'The Spy': TV Review

The Spy - Publicity Still - H 2019
Axel Decis/ Netflix
Effective and engaging.

In this Netflix limited series' true-life spy story, Sacha Baron Cohen delivers his best dramatic work yet.

Most well-done spy movies or series have something surprising at their core, and in the case of Netflix's new limited series The Spy, that notable element is that the drama is based on real events, which become more shocking and unfathomable — and riveting — as the story goes on. 

As a bonus, Sacha Baron Cohen (Who Is America?) turns in an exceptionally strong dramatic performance in the lead.

The Spy is a six-part, roughly six-hour series based on the work of real-life Mossad agent Eli Cohen, who went undercover in Syria in the early 1960s. At a crucial time, Cohen got in deeper and was more successful than anyone ever expected, ultimately becoming Israel's most famous spy (there are at least two books about him; this series is based on Uri Dan and Yeshayahu Ben Porat's The Spy Who Came From Israel).

The project was created, written and directed by Gideon Raff (Homeland, Tyrant), with Max Perry co-writing the final three episodes. Director of photography Itai Neeman adds some lovely touches that help the series, shot in Morocco and Hungary, feel cramped with spy-tracking tension but also expansive.

The series introduces us to Eli, an Egyptian Jew who was instrumental in smuggling a number of Jewish people back to Israel from Egypt, but who at the time the action begins is working a boring job at a department store. His wife, Nadia (Hadar Ratzon Rotem, Homeland), works as a seamstress for a rich Israeli couple.

Eli and Nadia are struggling but happy. As an Arab, Eli feels the sting of being both an insider and an outsider, which The Spy posits as the reason he applied twice to Mossad. He wants to prove his worth. But the series drops that angle quickly.

As The Spy opens, Israel is reeling from tensions with Syria and the realization that it has no one there who's on the inside. An attack leads the government to push Mossad to infiltrate a spy there, and that's when we meet Dan Peleg (Noah Emmerich, The Americans), tasked with making something happen in six months that would normally take two years. Dan is already reeling from the loss of one of his agents, an incident that he feels responsible for. In his state of mind, getting someone into Syria on short notice is not an ideal mission.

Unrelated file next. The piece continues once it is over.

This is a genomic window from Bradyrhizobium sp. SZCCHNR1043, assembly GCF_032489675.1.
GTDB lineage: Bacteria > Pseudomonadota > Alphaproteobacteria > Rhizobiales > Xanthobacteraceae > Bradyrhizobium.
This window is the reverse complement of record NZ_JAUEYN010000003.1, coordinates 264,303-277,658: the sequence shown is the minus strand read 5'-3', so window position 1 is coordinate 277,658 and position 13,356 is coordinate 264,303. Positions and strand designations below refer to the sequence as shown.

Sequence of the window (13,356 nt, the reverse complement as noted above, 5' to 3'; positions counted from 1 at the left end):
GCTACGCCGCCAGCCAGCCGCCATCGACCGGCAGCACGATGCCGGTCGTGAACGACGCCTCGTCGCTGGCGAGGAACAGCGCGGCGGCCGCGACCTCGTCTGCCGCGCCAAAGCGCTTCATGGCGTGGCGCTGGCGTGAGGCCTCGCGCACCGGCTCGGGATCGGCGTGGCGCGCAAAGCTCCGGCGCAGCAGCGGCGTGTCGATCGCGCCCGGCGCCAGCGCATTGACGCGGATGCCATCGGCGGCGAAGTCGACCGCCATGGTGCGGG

(It should be noted that Emmerich's accent, which might at first seem stilted, passed muster with two Israeli newspaper reviews of the series, so congrats to the actor, who gives yet another stellar performance. Still, it would have been nice if his character had been fleshed out a little bit more.)

Cohen (as another Cohen) is the standout here. The actor is in nearly every scene. It would be ridiculous not to mention that the mustache his character dons when going undercover puts him in Borat territory. His ability to make the audience forget that connection speaks volumes on the excellent work he delivers. Cohen is responsible for all the best parts of The Spy, particularly in later episodes, when the duality of playing the fictitious character Kamel Amin Thaabeth takes a toll on the spy and his life back in Israel.

Mossad comes up with the Kamel identity — an import-export businessman longing to visit Syria for the first time because it's the birthplace of his parents — and sends him to Buenos Aires to cultivate contacts and power and to find a way into Syria, which he eventually does. At its best, the series focuses on Eli/Kamel  who's innately talented but under-trained, according to his handler, Dan and the dangerous decisions he makes to trying to ingratiate himself with locals. There's enough of this DNA in all six episodes to offset less interesting elements involving his marriage and devotion to Nadia (a substory that doesn't quite work) and compensate for some of the structural choices that writer-director Raff makes in the series' more erratic second half. The writing is also hit-and-miss, with all the spy stuff clicking wonderfully and all the emotional elements coming up short.

Playing dual roles with subtle differences, Cohen (who also executive produces) holds the story together. As Kamel, his ability to get close to powerful people like Syrian Col. Amin Al-Hafez (Waleed Zuaiter) allows him to express an awareness of the danger he's in but also pride in how easily most of it is going, especially at the beginning. His evolution from Eli to Kamel is played wonderfully, as is the difficulty he eventually faces. 

Alexander Siddig is particularly effective as Suidani, Col. Al-Hafez's chief security agent, who is suspicious of everybody, particularly Kamel. Siddig embodies a kind of calm menace that few actors can muster.

With only six episodes, The Spy is a particularly quick and riveting story, and all the more impressive given the reality of most of the events depicted. The level of Eli's intelligence work is staggering. Periodically, as when we meet the rich developer Mohamed Bin Laden, you'd hope Raff and Perry wouldn't have to spell out the obvious connection, but they do. Similarly, there are shorthand cliches about duty, country and spying that could have been excised. 

But, flaws aside, this mostly true story of Israel's most famous spy makes for a compelling story, fueled by Cohen's strongest dramatic work yet.

Cast: Sacha Baron Cohen, Hadar Ratzon Rotem, Noah Emmerich, Waleed Zuaiter, Alexander Siddig
Written by: Gideon Raff and Max Perry
Created and directed by: Gideon Raff
Premieres: Friday (Netflix)